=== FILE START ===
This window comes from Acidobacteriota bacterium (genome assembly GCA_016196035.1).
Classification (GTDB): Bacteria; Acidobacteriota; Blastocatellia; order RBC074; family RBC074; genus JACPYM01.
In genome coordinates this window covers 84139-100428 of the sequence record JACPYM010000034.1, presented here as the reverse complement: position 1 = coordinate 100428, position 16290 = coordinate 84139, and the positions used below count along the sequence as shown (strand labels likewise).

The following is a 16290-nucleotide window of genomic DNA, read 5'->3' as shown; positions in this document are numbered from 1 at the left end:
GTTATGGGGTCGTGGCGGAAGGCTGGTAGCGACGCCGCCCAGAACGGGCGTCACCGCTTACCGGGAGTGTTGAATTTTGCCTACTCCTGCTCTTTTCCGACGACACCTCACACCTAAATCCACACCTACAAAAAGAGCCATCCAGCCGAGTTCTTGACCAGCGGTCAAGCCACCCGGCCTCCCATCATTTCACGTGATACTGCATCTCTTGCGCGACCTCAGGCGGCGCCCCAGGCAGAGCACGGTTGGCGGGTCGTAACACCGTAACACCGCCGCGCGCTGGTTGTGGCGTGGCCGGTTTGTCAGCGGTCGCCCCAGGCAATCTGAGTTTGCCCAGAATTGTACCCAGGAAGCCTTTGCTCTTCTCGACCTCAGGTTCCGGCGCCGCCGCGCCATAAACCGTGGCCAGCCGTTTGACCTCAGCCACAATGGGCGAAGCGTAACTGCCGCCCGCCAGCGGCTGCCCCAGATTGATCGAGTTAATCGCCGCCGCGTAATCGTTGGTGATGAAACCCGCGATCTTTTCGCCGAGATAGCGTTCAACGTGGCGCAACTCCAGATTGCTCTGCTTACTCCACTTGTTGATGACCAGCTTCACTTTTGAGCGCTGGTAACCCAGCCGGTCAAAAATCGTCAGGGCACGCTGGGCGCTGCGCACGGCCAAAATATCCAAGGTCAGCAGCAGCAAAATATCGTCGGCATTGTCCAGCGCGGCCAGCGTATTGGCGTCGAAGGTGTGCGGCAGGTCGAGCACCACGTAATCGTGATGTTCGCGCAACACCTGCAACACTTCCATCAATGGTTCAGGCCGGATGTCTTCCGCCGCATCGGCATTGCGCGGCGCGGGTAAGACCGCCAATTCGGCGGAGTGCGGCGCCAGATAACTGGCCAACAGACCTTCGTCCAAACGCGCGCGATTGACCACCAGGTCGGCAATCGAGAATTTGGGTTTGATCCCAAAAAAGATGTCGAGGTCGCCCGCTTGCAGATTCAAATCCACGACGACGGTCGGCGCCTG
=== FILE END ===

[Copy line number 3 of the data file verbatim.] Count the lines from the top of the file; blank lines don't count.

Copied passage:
In genome coordinates this window covers 84139-100428 of the sequence record JACPYM010000034.1, presented here as the reverse complement: position 1 = coordinate 100428, position 16290 = coordinate 84139, and the positions used below count along the sequence as shown (strand labels likewise).